The Holden Mine Cleanup Project is a $200+ million effort to remediate past environmental problems at the mine. The mine has been closed since the late 1950s and the cleanup is necessary to prevent future water and soil contamination. Rio Tinto, one of the world?s largest mining groups, is managing and paying for the cleanup, which is expected to take about five years.
The project is located in a remote spot on Lake Chelan in north-central Washington State. Rio Tinto (and predecessor companies) has been working with the United States Environmental Protection Agency, the United States Forest Service and other federal and state agencies for several years to develop a plan for cleaning up historic mine waste and dismantling old mining facilities. Federal agencies issued their Record of Decision on the cleanup strategy in January 2012, giving the green light for remediation work to begin.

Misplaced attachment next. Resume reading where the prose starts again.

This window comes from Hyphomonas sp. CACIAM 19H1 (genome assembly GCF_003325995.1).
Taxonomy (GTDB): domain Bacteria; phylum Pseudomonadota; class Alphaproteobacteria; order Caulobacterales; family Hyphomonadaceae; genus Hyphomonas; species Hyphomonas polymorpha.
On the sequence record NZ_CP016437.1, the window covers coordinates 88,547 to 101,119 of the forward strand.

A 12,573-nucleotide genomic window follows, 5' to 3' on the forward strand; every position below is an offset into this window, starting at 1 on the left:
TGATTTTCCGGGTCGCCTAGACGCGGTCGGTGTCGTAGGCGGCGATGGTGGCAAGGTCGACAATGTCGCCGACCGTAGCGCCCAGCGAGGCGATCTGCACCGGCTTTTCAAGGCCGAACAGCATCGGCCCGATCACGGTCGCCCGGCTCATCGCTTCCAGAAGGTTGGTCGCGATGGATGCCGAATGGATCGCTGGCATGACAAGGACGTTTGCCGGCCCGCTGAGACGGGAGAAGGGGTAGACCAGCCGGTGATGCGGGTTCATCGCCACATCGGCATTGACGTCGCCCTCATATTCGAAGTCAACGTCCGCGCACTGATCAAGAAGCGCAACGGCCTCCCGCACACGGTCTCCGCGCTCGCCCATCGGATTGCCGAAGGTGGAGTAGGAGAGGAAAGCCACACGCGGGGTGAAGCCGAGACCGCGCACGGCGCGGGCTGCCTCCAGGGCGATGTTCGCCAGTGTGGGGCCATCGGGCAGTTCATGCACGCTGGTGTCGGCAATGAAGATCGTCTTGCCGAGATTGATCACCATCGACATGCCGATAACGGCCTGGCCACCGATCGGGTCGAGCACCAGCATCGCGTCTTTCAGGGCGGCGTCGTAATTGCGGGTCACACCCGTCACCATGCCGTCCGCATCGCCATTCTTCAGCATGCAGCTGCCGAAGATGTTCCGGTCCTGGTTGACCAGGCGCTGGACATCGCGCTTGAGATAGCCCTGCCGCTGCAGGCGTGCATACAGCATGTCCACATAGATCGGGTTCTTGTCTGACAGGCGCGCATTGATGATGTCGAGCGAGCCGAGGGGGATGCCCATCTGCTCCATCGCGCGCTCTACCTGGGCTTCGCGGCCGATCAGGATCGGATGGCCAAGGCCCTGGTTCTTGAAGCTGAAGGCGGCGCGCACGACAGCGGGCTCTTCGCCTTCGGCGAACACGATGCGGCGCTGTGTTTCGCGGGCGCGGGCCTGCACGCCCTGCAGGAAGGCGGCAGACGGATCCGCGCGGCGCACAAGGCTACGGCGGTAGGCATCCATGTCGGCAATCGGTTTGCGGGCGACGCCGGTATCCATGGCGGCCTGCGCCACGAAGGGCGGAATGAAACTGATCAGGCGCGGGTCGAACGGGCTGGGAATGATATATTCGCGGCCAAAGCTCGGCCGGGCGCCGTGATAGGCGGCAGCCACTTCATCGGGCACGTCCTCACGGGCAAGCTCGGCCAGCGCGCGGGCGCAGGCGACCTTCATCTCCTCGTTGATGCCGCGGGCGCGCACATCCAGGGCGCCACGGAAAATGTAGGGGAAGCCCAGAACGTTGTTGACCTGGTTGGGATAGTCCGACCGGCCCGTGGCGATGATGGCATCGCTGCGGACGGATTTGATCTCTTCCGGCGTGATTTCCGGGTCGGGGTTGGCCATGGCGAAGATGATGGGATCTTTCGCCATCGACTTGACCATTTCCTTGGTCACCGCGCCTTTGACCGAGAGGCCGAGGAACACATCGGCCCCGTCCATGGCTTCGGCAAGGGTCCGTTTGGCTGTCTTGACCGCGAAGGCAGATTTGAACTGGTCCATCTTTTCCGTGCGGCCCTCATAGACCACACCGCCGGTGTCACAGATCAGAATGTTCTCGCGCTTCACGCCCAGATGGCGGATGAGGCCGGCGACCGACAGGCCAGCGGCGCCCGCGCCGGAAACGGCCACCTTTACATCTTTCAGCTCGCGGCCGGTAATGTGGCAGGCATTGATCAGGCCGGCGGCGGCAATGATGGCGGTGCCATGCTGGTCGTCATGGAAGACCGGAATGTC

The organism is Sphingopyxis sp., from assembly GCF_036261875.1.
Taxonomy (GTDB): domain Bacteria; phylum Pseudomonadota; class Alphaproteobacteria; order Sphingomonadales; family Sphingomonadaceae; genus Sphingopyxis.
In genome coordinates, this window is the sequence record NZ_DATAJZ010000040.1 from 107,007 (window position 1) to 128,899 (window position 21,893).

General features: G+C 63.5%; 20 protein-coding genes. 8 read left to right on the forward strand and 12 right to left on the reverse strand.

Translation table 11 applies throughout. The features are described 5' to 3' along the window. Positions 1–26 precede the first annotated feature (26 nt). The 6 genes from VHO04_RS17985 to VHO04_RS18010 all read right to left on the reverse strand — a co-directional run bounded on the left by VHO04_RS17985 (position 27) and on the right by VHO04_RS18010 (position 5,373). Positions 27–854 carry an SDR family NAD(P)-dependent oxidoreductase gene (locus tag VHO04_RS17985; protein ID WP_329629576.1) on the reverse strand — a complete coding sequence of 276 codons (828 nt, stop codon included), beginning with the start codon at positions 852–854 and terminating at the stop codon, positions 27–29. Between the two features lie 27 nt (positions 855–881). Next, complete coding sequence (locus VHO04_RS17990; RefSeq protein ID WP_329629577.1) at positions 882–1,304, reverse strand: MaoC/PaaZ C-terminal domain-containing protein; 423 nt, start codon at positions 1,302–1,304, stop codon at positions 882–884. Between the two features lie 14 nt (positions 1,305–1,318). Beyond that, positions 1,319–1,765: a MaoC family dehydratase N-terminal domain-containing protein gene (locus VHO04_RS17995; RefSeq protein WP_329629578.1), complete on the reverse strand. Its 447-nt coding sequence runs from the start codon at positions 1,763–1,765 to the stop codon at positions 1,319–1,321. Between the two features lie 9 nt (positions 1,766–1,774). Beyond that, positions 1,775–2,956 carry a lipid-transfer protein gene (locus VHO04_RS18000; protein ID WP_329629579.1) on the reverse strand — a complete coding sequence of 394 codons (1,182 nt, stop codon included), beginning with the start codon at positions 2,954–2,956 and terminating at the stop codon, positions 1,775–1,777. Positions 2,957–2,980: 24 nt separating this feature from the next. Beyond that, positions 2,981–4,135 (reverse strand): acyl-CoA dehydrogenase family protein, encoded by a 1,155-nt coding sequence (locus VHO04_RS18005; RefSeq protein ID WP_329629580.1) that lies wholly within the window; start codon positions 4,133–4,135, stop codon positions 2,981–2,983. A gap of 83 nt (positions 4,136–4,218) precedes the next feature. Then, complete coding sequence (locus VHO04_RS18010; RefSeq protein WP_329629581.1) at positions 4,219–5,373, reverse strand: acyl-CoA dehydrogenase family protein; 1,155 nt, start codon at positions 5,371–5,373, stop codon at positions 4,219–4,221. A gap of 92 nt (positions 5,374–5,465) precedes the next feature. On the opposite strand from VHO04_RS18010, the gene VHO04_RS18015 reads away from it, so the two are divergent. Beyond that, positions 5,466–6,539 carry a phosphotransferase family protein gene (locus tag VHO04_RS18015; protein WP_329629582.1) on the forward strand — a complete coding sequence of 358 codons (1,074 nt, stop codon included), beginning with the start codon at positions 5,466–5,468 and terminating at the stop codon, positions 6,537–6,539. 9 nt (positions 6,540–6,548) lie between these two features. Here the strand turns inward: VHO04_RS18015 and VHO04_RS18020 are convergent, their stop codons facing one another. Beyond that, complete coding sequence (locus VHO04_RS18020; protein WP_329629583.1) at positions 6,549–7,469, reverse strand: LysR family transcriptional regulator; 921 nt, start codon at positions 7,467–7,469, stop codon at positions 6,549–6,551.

Because the project is snowbound during winter months, the cleanup work is dependent on weather conditions. The work is expected to take place from May through October each year. It is divided into two phases. The first phase will be completed in 2015 and be followed by several years of water-monitoring. All interested parties will then determine the necessity of a second phase.